ELAC Debut series has been around for some time now, and the B5.2 we have here is a member of its latest iteration – Debut 2.0. What’s interesting about this particular iteration is that it was designed by the famed speaker designer Andrew Jones, that started cooperating with Elac recently. Initially, their attention went to higher-end models but some of those ideas did finally boil down to the every-man Debut series. So, were these little guys worth all that hype? Let’s see.
Build and Features
Looking from the outside, there’s nothing unusual about Debut B5.2. It’s a small speaker finished to a good standard for the price and reassuringly weighty when lifted. The bass/midrange unit is 5.25″ in diameter, while the tweeter is protected with a mesh wire, meaning no worries that some little fingers will lose their way and damage your precious tweeters (my personal nightmare with exposed domes). Bass reflex is located on the front making placement just a tad easier. On the back, we have one pair of binding posts that feels quality made. Sensitivity is rated at a pretty low 86 dB while nominal impedance is 6 Ohms. These numbers are nothing to worry about, but it means that B5.2 will thank you for an amp with a healthy dose of power and control.
Just for fun, I tried these Elacs with a dirty cheap Arylic A30 digital amp first and got a very thin and flat sound; this combo was a no go. Moving to the vintage Luxman A-225 things looked much, much better. This old but sonically balanced amp was a great match for Elacs and resulted in a sound one could easily live with. In the end, I hooked them to my Cyrus 8vs2 that showcased just how well these speakers scale with better amplification. At all times, amps were fed with the Denafrips Ares II DAC. That said, how do they actually sound?
The first thing that struck me is how tonally correct Debut 2.0 B5.2 is. Frequency response is even-handed and smooth, and I’m not able to notice where one driver ends and the other takes over (something easily noticeable with many speakers for a trained ear). That said, I still plan to dissect the sound a bit.
Bass is as deep as you can expect from a box of this size. It will produce a decent amount of bass down to around fifty Herz, and even a tad lower with a help of a smaller room. Bassline provides very decent weight to the sound but it will not produce much of the punch and slam. To be fair, no speaker of this size and price can do it either. The mid-bass region is full and juicy, lending a healthy dose of boldness to the midrange. Talking about the midrange, it feels very neutral and even-handed, without any nasties that would make vocals sound boomy or hissy. It’s highly informative and transitions smoothly to the highest region, which is bright and airy. Now, I never felt Debut 2.0 B5.2 to be overly bright or edgy, but dark or sweet it’s definitely not. With these, you’ll hear the moment a microphone turns on and that slight background noise we call air or atmosphere easily.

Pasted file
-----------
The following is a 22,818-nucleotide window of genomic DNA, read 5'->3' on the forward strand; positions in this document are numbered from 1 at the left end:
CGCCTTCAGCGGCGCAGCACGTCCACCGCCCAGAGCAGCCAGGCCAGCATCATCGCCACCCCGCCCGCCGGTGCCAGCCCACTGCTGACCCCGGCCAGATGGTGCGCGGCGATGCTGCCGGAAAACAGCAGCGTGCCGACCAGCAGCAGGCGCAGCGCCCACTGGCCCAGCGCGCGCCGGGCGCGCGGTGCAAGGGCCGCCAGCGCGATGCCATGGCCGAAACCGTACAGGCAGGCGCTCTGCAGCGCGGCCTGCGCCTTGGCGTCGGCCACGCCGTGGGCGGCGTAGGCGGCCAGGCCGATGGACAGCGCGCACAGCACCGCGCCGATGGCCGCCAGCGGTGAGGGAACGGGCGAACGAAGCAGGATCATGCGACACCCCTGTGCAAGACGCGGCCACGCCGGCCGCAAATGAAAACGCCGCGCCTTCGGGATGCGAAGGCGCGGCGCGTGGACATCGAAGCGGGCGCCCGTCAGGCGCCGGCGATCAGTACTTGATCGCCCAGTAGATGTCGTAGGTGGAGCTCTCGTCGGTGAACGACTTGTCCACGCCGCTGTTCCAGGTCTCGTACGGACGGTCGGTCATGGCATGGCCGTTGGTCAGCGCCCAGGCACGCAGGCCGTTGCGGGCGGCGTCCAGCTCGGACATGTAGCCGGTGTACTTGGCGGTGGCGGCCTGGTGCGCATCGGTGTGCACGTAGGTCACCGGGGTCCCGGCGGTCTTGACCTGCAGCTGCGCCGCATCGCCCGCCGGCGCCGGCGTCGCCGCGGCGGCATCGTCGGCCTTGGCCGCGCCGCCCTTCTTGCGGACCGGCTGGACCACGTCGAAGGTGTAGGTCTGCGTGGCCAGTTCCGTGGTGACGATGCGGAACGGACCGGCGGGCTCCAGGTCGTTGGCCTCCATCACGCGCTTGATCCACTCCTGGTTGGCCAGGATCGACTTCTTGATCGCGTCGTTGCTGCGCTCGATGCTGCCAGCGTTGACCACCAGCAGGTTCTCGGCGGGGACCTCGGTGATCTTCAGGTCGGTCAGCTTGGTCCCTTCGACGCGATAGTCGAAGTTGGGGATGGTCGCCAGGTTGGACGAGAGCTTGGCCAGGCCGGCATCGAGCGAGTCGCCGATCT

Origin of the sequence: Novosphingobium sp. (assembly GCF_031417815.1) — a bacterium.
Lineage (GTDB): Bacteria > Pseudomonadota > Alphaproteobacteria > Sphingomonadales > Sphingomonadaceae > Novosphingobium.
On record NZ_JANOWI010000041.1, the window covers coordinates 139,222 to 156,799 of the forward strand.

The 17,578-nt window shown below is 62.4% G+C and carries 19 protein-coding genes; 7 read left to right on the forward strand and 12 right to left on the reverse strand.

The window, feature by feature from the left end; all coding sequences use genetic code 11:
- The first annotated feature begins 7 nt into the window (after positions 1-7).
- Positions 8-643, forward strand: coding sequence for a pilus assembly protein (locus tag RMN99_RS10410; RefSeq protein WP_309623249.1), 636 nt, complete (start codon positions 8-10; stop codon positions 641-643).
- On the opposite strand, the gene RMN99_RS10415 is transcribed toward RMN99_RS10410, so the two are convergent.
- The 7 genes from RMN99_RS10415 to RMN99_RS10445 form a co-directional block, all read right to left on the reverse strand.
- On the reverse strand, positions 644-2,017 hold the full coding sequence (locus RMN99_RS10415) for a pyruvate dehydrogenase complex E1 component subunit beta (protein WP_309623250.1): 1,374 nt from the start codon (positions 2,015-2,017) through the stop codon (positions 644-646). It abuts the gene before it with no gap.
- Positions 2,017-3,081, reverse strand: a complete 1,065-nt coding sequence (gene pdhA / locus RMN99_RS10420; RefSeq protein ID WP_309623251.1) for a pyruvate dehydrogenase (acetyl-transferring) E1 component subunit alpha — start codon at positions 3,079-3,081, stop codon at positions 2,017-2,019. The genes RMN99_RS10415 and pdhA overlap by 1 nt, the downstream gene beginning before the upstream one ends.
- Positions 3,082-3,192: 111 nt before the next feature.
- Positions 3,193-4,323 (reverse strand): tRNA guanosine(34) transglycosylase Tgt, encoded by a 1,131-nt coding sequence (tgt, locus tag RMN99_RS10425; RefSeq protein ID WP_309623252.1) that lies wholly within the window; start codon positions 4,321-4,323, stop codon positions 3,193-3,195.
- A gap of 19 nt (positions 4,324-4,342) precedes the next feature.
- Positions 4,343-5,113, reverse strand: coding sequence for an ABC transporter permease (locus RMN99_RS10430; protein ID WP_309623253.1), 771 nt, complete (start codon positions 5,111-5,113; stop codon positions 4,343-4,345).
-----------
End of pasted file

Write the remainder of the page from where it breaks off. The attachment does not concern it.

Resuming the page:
Moving away from the frequency response, B5.2 is able to create a very decent soundstage of reasonable width and commendable depth. All of the instruments are positioned and layered with a skill that’s usually hard to come by at this price point. Dynamically speaking, these are not party speakers and I found them to be best suitable for some calmer music genres such as Jazz, Blues, Acoustics, etc. This doesn’t mean that Rock and Electro will not sound good too, but you should scale your expectation when it comes to high octane music. There’s a reason people put up with those big and space-consuming boxes after all. But for what it is, ELAC Debut 2.0 B5.2 is capable of producing some serious hi-fidelity sound.
Wharfedale Diamond 220 are midrange masters with full and lush vocals. However, they can’t match Debuts smoothness across the range and sound a bit grainy at the top end. Debut is also more skilled when it comes to sound-staging and layering.
Q Acoustics 3030i is slightly bigger and more expensive. It offers more grunt in the bassline and sounds a little bit livelier dynamically. It’s also very good with sound-staging and layering, but its frequency response is not as even-handed. The higher midrange is slightly pronounced, while the highest spectrum is tamer in comparison to Elacs. Tonally, I would give this one to B5.2 but 3030i counters with greater drive and dynamics. I believe B6.2 would prove to be a better competitor on that front since it’s closer in size to 3030i.
Even after hearing all the praises other reviewers had to offer about these Elacs, I haven’t predicted getting this fond of them. Other products in this price range may offer more excitement or present an easier load for your amp, but I have yet to hear the one sounding this masterfully and naturally balanced. Given capable amplification, Elac Debut 2.0 B5.2 is easily one of the best budget speakers ever produced and deserves the highest recommendation.
|ELAC DEBUT 2.0 B5.2 – CHARACTERISTICS|
Enclosure Type: 2- Way Bass Reflex